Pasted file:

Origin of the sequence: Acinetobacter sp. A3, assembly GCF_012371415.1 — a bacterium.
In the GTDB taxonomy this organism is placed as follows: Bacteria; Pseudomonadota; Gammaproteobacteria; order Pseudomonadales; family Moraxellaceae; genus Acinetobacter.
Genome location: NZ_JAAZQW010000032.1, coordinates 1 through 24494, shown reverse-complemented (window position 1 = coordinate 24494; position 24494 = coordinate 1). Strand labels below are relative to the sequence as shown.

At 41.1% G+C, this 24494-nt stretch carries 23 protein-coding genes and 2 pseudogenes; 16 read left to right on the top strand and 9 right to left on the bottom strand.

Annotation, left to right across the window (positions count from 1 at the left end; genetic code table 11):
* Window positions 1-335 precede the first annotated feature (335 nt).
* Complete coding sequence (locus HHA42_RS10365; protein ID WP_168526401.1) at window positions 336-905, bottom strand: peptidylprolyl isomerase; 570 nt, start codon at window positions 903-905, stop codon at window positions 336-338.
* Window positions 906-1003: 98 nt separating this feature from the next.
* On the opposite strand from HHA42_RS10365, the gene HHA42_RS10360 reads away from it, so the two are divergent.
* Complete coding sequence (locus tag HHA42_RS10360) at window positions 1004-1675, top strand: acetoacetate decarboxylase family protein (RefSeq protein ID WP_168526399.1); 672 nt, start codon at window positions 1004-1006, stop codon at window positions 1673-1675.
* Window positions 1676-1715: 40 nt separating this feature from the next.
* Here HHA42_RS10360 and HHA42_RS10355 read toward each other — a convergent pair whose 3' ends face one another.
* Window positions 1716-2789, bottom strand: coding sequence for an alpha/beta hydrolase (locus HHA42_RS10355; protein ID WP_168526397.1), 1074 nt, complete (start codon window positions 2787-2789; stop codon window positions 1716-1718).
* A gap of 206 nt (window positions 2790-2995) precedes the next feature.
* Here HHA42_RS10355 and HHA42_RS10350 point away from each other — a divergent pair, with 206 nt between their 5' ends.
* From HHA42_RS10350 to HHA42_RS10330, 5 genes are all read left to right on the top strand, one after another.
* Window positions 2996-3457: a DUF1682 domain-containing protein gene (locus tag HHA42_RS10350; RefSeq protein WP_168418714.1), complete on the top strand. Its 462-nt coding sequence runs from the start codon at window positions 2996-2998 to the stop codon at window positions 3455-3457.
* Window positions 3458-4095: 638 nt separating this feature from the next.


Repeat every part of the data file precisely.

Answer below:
Origin of the sequence: Acinetobacter sp. A3, assembly GCF_012371415.1 — a bacterium.
In the GTDB taxonomy this organism is placed as follows: Bacteria; Pseudomonadota; Gammaproteobacteria; order Pseudomonadales; family Moraxellaceae; genus Acinetobacter.
Genome location: NZ_JAAZQW010000032.1, coordinates 1 through 24494, shown reverse-complemented (window position 1 = coordinate 24494; position 24494 = coordinate 1). Strand labels below are relative to the sequence as shown.

At 41.1% G+C, this 24494-nt stretch carries 23 protein-coding genes and 2 pseudogenes; 16 read left to right on the top strand and 9 right to left on the bottom strand.

Annotation, left to right across the window (positions count from 1 at the left end; genetic code table 11):
* Window positions 1-335 precede the first annotated feature (335 nt).
* Complete coding sequence (locus HHA42_RS10365; protein ID WP_168526401.1) at window positions 336-905, bottom strand: peptidylprolyl isomerase; 570 nt, start codon at window positions 903-905, stop codon at window positions 336-338.
* Window positions 906-1003: 98 nt separating this feature from the next.
* On the opposite strand from HHA42_RS10365, the gene HHA42_RS10360 reads away from it, so the two are divergent.
* Complete coding sequence (locus tag HHA42_RS10360) at window positions 1004-1675, top strand: acetoacetate decarboxylase family protein (RefSeq protein ID WP_168526399.1); 672 nt, start codon at window positions 1004-1006, stop codon at window positions 1673-1675.
* Window positions 1676-1715: 40 nt separating this feature from the next.
* Here HHA42_RS10360 and HHA42_RS10355 read toward each other — a convergent pair whose 3' ends face one another.
* Window positions 1716-2789, bottom strand: coding sequence for an alpha/beta hydrolase (locus HHA42_RS10355; protein ID WP_168526397.1), 1074 nt, complete (start codon window positions 2787-2789; stop codon window positions 1716-1718).
* A gap of 206 nt (window positions 2790-2995) precedes the next feature.
* Here HHA42_RS10355 and HHA42_RS10350 point away from each other — a divergent pair, with 206 nt between their 5' ends.
* From HHA42_RS10350 to HHA42_RS10330, 5 genes are all read left to right on the top strand, one after another.
* Window positions 2996-3457: a DUF1682 domain-containing protein gene (locus tag HHA42_RS10350; RefSeq protein WP_168418714.1), complete on the top strand. Its 462-nt coding sequence runs from the start codon at window positions 2996-2998 to the stop codon at window positions 3455-3457.
* Window positions 3458-4095: 638 nt separating this feature from the next.